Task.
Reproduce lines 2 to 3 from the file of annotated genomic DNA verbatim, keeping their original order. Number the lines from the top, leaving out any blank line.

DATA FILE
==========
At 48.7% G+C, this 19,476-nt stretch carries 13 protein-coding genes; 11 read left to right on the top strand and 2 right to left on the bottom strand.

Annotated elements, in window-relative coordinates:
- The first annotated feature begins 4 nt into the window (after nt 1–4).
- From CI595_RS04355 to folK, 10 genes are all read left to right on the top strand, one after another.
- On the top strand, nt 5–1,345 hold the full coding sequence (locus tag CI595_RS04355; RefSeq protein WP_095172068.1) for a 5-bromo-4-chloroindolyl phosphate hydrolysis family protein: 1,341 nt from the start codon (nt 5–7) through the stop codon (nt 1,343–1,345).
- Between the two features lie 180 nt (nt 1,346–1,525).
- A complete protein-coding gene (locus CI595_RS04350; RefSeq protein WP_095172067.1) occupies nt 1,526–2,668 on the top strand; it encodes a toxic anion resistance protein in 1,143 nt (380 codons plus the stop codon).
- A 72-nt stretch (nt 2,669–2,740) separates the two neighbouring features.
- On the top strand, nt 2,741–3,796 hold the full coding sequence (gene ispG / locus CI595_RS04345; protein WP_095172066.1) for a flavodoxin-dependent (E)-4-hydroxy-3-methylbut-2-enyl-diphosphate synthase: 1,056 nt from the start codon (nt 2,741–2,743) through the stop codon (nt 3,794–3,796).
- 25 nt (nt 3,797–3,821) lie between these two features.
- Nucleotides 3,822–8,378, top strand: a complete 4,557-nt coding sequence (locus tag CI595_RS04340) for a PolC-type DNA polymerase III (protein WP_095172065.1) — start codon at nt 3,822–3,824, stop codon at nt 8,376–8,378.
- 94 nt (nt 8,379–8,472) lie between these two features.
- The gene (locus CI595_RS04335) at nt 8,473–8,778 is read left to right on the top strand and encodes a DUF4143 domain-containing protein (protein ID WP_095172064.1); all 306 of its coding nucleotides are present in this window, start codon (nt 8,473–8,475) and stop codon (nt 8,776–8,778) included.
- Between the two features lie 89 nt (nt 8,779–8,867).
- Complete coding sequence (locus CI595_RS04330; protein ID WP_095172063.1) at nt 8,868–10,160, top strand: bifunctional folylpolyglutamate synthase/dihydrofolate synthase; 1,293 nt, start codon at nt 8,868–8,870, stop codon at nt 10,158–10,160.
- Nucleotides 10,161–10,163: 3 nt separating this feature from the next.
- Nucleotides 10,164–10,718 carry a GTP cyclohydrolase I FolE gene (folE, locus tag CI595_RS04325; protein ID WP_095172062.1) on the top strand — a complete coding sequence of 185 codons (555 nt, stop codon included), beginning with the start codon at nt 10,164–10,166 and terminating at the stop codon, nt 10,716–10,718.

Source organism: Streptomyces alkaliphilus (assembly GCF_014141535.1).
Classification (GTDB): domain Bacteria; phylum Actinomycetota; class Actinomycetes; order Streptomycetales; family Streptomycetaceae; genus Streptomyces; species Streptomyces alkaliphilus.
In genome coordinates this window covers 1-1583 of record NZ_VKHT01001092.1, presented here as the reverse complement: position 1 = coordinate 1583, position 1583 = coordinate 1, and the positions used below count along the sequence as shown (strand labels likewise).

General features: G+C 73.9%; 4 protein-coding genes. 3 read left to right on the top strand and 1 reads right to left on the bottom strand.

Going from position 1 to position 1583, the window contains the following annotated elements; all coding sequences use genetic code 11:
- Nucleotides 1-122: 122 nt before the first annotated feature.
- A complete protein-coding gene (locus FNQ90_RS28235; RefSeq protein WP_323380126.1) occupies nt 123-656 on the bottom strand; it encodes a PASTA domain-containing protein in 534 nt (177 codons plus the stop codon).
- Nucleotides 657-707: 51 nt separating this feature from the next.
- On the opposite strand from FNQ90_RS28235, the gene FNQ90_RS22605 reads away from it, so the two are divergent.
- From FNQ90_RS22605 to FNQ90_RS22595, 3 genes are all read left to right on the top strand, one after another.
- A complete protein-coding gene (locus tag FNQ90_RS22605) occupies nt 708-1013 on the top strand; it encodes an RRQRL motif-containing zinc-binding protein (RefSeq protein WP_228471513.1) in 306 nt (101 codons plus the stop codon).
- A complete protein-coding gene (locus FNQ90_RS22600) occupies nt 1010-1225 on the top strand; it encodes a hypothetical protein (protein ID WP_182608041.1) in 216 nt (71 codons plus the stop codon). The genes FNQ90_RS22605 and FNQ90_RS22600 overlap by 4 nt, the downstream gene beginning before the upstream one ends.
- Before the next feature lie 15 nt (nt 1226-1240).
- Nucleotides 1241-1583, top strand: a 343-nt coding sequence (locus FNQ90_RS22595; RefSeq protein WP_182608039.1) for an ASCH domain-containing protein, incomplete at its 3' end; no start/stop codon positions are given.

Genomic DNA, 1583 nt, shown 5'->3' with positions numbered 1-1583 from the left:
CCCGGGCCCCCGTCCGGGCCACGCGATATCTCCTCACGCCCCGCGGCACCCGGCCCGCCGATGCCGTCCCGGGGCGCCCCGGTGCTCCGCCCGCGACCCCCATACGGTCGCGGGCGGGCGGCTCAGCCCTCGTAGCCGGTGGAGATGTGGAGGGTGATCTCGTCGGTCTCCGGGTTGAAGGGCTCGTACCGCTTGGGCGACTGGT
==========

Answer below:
Annotated elements, in window-relative coordinates:
- The first annotated feature begins 4 nt into the window (after nt 1–4).